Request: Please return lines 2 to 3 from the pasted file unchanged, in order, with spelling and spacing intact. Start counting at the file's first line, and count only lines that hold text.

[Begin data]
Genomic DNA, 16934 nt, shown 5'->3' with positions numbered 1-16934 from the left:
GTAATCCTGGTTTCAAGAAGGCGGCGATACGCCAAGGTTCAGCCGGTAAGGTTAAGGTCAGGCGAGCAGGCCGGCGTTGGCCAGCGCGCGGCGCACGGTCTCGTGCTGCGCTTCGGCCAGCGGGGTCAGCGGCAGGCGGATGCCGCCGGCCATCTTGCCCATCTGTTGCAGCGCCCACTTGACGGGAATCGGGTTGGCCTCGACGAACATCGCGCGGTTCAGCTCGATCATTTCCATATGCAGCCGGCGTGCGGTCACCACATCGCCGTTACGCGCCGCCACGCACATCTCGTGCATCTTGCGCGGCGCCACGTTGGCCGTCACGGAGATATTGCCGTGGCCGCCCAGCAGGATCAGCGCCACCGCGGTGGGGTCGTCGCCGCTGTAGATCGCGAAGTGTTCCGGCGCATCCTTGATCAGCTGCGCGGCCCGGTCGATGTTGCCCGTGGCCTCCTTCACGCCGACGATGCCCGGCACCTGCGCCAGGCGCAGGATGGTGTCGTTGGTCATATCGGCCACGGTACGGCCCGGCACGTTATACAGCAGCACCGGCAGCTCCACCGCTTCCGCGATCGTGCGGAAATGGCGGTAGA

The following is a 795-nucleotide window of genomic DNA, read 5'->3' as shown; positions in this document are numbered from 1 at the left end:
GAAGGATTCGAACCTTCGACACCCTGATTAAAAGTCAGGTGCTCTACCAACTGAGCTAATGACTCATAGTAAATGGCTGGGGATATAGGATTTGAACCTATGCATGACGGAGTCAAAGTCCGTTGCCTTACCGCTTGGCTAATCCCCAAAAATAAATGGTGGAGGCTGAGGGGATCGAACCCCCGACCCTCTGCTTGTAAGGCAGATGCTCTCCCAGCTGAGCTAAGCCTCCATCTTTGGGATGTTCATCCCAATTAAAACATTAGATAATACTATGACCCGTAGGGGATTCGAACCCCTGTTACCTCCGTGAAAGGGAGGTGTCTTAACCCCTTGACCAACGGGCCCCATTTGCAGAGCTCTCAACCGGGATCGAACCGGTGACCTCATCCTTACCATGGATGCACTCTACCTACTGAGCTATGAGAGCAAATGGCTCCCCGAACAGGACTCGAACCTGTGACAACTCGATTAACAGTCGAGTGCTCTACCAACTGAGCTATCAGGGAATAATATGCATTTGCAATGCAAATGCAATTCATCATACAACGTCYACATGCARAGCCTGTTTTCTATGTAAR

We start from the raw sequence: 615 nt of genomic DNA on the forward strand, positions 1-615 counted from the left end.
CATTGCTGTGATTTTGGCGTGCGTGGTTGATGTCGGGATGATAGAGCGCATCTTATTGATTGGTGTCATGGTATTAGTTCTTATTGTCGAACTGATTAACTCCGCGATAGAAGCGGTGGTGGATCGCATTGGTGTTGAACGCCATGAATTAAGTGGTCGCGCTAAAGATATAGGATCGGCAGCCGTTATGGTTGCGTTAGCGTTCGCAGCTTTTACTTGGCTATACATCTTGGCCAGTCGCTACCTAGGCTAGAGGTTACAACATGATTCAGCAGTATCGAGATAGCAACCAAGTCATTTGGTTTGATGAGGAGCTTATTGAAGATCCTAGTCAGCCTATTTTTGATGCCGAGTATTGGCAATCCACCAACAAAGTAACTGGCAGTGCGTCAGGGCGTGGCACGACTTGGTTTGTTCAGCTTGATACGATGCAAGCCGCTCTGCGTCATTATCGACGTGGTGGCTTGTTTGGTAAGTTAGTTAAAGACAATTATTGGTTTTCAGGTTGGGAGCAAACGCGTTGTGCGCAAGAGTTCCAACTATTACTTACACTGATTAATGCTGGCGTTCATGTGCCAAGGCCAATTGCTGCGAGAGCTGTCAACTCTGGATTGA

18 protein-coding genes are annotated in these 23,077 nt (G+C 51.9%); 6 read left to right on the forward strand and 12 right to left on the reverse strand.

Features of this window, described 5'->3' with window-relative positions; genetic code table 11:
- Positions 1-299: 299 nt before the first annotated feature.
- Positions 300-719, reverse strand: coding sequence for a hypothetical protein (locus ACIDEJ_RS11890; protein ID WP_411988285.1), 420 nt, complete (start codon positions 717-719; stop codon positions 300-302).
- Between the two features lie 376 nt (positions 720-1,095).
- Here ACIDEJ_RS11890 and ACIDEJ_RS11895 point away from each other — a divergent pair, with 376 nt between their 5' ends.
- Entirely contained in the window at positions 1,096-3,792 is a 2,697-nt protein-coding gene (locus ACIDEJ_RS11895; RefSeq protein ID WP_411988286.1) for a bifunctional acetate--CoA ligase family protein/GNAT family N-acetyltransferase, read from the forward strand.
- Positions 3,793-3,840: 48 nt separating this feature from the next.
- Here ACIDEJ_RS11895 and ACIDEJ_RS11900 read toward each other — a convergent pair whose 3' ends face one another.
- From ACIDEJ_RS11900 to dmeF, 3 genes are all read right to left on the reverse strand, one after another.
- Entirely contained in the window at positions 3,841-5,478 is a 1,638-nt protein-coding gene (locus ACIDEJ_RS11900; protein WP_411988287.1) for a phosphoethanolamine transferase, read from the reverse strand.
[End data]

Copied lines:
GTAATCCTGGTTTCAAGAAGGCGGCGATACGCCAAGGTTCAGCCGGTAAGGTTAAGGTCAGGCGAGCAGGCCGGCGTTGGCCAGCGCGCGGCGCACGGTCTCGTGCTGCGCTTCGGCCAGCGGGGTCAGCGGCAGGCGGATGCCGCCGGCCATCTTGCCCATCTGTTGCAGCGCCCACTTGACGGGAATCGGGTTGGCCTCGACGAACATCGCGCGGTTCAGCTCGATCATTTCCATATGCAGCCGGCGTGCGGTCACCACATCGCCGTTACGCGCCGCCACGCACATCTCGTGCATCTTGCGCGGCGCCACGTTGGCCGTCACGGAGATATTGCCGTGGCCGCCCAGCAGGATCAGCGCCACCGCGGTGGGGTCGTCGCCGCTGTAGATCGCGAAGTGTTCCGGCGCATCCTTGATCAGCTGCGCGGCCCGGTCGATGTTGCCCGTGGCCTCCTTCACGCCGACGATGCCCGGCACCTGCGCCAGGCGCAGGATGGTGTCGTTGGTCATATCGGCCACGGTACGGCCCGGCACGTTATACAGCAGCACCGGCAGCTCCACCGCTTCCGCGATCGTGCGGAAATGGCGGTAGA

The following is a 795-nucleotide window of genomic DNA, read 5'->3' as shown; positions in this document are numbered from 1 at the left end: